Rockland County Commissioner of Health Dr. Patricia Schnabel Ruppert announced today that the first pool, or group, of mosquitoes this year in Rockland County to test positive for West Nile Virus (WNV) have been confirmed by the New York State Department of Health. One pool of adult mosquito samples tested positive for West Nile Virus in the Town of Ramapo. The mosquitoes were collected during the week of July 1 as part of the County’s ongoing West Nile Virus surveillance efforts.
“This is the time of the year we expect to see a rise in West Nile Virus activity and the positive results confirm that. Health Department mosquito control teams will continue to treat all known mosquito breeding sites, including those near these positive mosquito pools. Larval control activities will continue throughout the rest of the summer,” said Dr. Ruppert.
County residents are urged to get rid of standing water on their property because mosquitoes can develop in any standing water that lasts more than 4 days. Even the smallest amount of standing water can serve as a breeding site. Mosquitoes lay eggs in these sites and they hatch within a few days. Follow these tips to help prevent mosquitoes:
• Check your property for ANY items that can hold water. Even small items, such as drinking cups or soda cans, can produce mosquitoes. Get rid of the items or empty the water out at least once a week.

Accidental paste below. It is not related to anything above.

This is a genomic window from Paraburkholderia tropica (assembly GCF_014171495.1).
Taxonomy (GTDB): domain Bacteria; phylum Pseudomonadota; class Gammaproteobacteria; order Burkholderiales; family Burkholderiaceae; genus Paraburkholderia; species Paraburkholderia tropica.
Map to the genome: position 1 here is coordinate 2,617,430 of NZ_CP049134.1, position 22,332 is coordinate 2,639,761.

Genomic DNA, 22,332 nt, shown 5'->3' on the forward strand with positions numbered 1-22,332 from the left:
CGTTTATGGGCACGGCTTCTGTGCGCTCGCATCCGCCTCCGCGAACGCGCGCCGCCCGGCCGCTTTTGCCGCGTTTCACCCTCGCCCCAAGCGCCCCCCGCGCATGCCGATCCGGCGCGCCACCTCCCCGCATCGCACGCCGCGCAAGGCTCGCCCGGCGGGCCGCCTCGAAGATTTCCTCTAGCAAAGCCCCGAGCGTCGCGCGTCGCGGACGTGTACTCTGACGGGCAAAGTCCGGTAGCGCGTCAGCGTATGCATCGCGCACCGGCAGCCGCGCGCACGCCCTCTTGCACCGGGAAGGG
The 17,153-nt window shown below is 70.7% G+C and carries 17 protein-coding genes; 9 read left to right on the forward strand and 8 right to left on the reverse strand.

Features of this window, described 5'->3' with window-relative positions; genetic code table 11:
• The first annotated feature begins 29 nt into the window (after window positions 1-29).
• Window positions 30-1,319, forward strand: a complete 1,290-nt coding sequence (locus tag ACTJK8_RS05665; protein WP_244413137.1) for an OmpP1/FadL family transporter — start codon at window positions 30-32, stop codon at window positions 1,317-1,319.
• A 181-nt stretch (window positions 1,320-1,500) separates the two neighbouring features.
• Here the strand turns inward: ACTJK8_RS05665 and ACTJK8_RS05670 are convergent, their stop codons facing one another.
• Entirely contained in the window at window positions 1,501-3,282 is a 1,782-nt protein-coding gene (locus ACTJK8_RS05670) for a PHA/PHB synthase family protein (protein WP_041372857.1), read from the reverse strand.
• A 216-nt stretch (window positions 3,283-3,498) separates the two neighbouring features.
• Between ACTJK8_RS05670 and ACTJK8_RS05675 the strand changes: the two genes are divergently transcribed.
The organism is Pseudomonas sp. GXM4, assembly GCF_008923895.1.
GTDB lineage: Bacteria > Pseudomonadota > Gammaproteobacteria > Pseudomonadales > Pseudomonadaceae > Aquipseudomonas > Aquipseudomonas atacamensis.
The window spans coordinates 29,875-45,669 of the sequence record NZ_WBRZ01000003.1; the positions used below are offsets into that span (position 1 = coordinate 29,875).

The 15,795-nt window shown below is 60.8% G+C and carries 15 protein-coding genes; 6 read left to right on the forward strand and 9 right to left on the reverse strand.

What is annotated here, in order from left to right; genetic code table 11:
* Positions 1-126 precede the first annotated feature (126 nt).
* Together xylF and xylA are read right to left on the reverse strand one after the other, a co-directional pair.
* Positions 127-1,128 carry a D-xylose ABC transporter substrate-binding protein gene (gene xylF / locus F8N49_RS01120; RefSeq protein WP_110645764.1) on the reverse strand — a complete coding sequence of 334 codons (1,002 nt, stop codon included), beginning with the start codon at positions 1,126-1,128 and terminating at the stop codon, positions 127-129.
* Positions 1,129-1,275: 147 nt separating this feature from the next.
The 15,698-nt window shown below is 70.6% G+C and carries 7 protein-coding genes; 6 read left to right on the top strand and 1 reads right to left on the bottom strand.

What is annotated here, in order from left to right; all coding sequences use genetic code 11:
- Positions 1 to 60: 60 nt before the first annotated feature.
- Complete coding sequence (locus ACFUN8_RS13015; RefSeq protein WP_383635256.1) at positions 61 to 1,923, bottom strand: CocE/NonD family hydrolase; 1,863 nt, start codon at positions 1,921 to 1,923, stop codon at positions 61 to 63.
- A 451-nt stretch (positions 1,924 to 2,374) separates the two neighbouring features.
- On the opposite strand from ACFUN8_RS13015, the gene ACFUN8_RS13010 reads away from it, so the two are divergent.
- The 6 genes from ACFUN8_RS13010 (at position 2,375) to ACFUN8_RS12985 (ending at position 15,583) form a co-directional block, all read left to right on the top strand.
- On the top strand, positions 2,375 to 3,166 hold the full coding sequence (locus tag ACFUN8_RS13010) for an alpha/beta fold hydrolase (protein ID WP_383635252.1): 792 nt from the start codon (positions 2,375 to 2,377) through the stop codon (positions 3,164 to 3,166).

• If you have a swimming pool that is not in use, drain the water off the cover or treat this standing water with Mosquito Dunks®. They contain bacteria that kill mosquitoes in their larval stage in water, before they become flying, biting adults. The dunks are available free of charge at the Health Department, Building D, 50 Sanatorium Road in Pomona, Monday – Friday, from 9 am to 4 pm, while supplies last. It is important to know the size of your pool when coming to pick up your dunks.
• Drill drain holes in the bottoms of recycling containers, turn over wading pools and wheelbarrows when not in use, remove all discarded tires, and make sure that roof gutters drain properly.
• Clear vegetation and debris from the edges of ponds and remove leaf debris from yards and gardens.
• Make sure that all windows and doors have screens and that all screens are in good repair.
A bite from an infected mosquito can spread West Nile Virus, an infection that can cause serious illness, and in some cases, death. Although a person’s chances of getting sick are small, those 50 and older are athighest risk for serious illness. You can reduce the risk of being bitten in the following ways:
• Minimize outdoor activities when mosquitoes are active.
• Wear shoes and socks, long pants and a long-sleeved shirt when outdoors for long periods of time, or when mosquitoes are most active.
• If you are going to be outdoors when or where mosquitoes are active, consider using an insect
repellent. Follow directions on the label.
(YWN Monsey Newsroom)